This form of hydrotherapy uses both hot and cold mineral-rich bathing water to treat fibromyalgia, arthritis, and many skin conditions. Minerals such as radium, sulphur, and silica are found naturally in hot springs. But you can add your own spa-safe minerals to your spa water to benefit from Balneotherapy.
The HydroMassage Technique
Hydromassage is a form of massage therapy, but without the need for a registered massage therapist. Instead, a spa provides a mechanical (jets) and thermal (heat) body massage to increase circulation, release tension, and reduce pain.
How Hydrotherapy Benefits the Following
Aquatic exercises can improve the pain and function of knees and hips with osteoarthritis.
Combined with appropriate medication, hydrotherapy contributes to anti-inflammatory and antioxidant effects for those with rheumatoid arthritis.
Recovery after Athletic Activity
Many athletes use hydrotherapy for post-workout recovery. You’ve probably seen athletes plunge into a tub full of ice water after an intense workout.
But you don’t need to do that to help your recovery. Instead, soak in hot water or steam in a sauna to relax your muscles, improve circulation, and lower your blood pressure.
Afterwards, dive into a cold pool or take a quick cold shower. The drastic temperature change for your body will cause dilated blood vessels to contract, improving circulation, energy levels, and well-being.
Heat from a spa or sauna reduces muscle spasms and swelling, while soothing sore muscles. And increased circulation promotes healing and muscle repair.
Hydrotherapy reduces both physical and mental stress. The water’s buoyancy lifts up weight and pressure from your body, relieving stress from your muscles and joints.
And the soothing sounds and effects of bathing in water, along with the total relaxation, helps reduce stress levels and unwind after a long day.
*Important note: While hydrotherapy does offer many benefits for various health conditions, it should not be used as a substitute for medical treatments.
Other Benefits of Hydrotherapy
Water allows you to exercise without hurting your joints. Exercising while your joints are supported by buoyant water increases your range of motion.
And the resistance while moving in water builds muscles, coordination, and balance. You can do various exercises in water, including yoga, squats, and bicycle kicks.
Increased circulation boosts energy levels and promotes faster healing. Increased blood flow also boosts your immune system by circulating white blood cells and the lymph, removing unwanted materials from your body.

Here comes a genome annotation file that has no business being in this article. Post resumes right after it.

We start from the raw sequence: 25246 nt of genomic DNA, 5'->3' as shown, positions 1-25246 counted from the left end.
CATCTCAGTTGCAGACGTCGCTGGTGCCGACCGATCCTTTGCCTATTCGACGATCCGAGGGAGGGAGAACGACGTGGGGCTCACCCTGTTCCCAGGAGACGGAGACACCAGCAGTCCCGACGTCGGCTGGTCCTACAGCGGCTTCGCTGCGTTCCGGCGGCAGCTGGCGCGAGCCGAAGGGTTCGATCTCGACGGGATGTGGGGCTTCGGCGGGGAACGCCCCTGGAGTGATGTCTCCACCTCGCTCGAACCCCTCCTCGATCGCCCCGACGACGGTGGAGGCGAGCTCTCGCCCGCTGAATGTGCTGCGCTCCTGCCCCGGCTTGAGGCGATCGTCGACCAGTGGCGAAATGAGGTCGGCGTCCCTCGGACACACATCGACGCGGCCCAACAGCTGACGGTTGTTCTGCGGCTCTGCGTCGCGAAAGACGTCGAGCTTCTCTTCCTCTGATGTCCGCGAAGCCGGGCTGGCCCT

The relaxation of hydrotherapy reduces stress and blood pressure while releasing endorphins. Endorphins not only make you feel better but they also boost energy levels and immune system health.
And sweating during hot hydrotherapy removes toxins from your body.
Risk Factors: Don’t Practice Hydrotherapy Under These Circumstances
Hydrotherapy may not be recommended if you have any of the following medical conditions:
- High blood pressure or cardiovascular disease—since increased blood flow might put additional stress on the heart;
- Inflammation and acute injuries;
- Decreased sensitivity to hot and/or cold;
- Kidney disease;
- Cancer; and,
If you have any of these conditions, consult with your health care provider to discuss whether you should practice hydrotherapy on your own.
Instead, and with the approval from your doctor, hydrotherapy can complement the treatments your doctor prescribes.
Hydrotherapy is something anyone can do in their own backyard and comes with so many physical and mental health benefits. So what are you waiting for? Improve your quality of life diving into your pool and try it for yourself!
Bert Minor has been a part of the landscaping business for nearly twenty years and has gained an excellent reputation as an innovative and creative designer. In fact, several of his designs and projects have been featured in industry supplier magazines. An active and contributing member of the industry, Bert sat on various boards including the Ottawa Chapter of Landscape Ontario and the Landscape Ontario Provincial Construction Committee. Bert also contributed technical articles published in the Canadian National Landscape Association magazine. With a relentless pursuit of knowledge, Bert has attained several industry certificates in landscape design, landscape construction and with the PHTCC—Pool and Hot Tub Council Canada. Prior to joining the landscaping industry, Bert spent several years in management in the services sector primarily in a customer advocate role. His honesty and integrity and his ability to build and develop strong relationships with clients reflects that.